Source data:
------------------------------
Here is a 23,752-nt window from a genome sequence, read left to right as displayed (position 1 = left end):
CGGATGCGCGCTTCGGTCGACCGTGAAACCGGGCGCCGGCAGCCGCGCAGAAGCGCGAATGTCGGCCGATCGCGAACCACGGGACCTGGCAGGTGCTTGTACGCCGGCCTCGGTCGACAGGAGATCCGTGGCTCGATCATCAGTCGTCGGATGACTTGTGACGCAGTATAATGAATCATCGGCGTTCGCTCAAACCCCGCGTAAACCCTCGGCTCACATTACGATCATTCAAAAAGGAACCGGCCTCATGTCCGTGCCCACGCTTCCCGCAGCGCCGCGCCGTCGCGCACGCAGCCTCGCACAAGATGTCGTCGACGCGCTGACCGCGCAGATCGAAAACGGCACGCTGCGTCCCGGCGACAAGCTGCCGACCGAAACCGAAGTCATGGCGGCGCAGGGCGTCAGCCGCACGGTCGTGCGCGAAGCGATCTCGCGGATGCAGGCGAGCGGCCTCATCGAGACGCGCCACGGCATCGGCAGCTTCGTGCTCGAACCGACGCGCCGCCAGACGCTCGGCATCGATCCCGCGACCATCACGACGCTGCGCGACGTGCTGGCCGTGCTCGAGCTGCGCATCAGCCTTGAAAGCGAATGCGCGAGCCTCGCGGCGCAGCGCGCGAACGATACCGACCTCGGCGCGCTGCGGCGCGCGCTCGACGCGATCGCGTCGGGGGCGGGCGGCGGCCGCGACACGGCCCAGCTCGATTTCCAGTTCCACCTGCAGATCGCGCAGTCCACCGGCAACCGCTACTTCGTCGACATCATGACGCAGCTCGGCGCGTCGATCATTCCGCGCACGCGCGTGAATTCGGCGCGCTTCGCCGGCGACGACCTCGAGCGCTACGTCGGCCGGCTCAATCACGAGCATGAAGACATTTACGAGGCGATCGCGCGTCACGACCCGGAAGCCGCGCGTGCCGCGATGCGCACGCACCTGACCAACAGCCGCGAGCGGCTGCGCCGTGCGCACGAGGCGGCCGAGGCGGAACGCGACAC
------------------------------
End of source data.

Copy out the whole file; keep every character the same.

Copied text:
Here is a 23,752-nt window from a genome sequence, read left to right as displayed (position 1 = left end):
CGGATGCGCGCTTCGGTCGACCGTGAAACCGGGCGCCGGCAGCCGCGCAGAAGCGCGAATGTCGGCCGATCGCGAACCACGGGACCTGGCAGGTGCTTGTACGCCGGCCTCGGTCGACAGGAGATCCGTGGCTCGATCATCAGTCGTCGGATGACTTGTGACGCAGTATAATGAATCATCGGCGTTCGCTCAAACCCCGCGTAAACCCTCGGCTCACATTACGATCATTCAAAAAGGAACCGGCCTCATGTCCGTGCCCACGCTTCCCGCAGCGCCGCGCCGTCGCGCACGCAGCCTCGCACAAGATGTCGTCGACGCGCTGACCGCGCAGATCGAAAACGGCACGCTGCGTCCCGGCGACAAGCTGCCGACCGAAACCGAAGTCATGGCGGCGCAGGGCGTCAGCCGCACGGTCGTGCGCGAAGCGATCTCGCGGATGCAGGCGAGCGGCCTCATCGAGACGCGCCACGGCATCGGCAGCTTCGTGCTCGAACCGACGCGCCGCCAGACGCTCGGCATCGATCCCGCGACCATCACGACGCTGCGCGACGTGCTGGCCGTGCTCGAGCTGCGCATCAGCCTTGAAAGCGAATGCGCGAGCCTCGCGGCGCAGCGCGCGAACGATACCGACCTCGGCGCGCTGCGGCGCGCGCTCGACGCGATCGCGTCGGGGGCGGGCGGCGGCCGCGACACGGCCCAGCTCGATTTCCAGTTCCACCTGCAGATCGCGCAGTCCACCGGCAACCGCTACTTCGTCGACATCATGACGCAGCTCGGCGCGTCGATCATTCCGCGCACGCGCGTGAATTCGGCGCGCTTCGCCGGCGACGACCTCGAGCGCTACGTCGGCCGGCTCAATCACGAGCATGAAGACATTTACGAGGCGATCGCGCGTCACGACCCGGAAGCCGCGCGTGCCGCGATGCGCACGCACCTGACCAACAGCCGCGAGCGGCTGCGCCGTGCGCACGAGGCGGCCGAGGCGGAACGCGACAC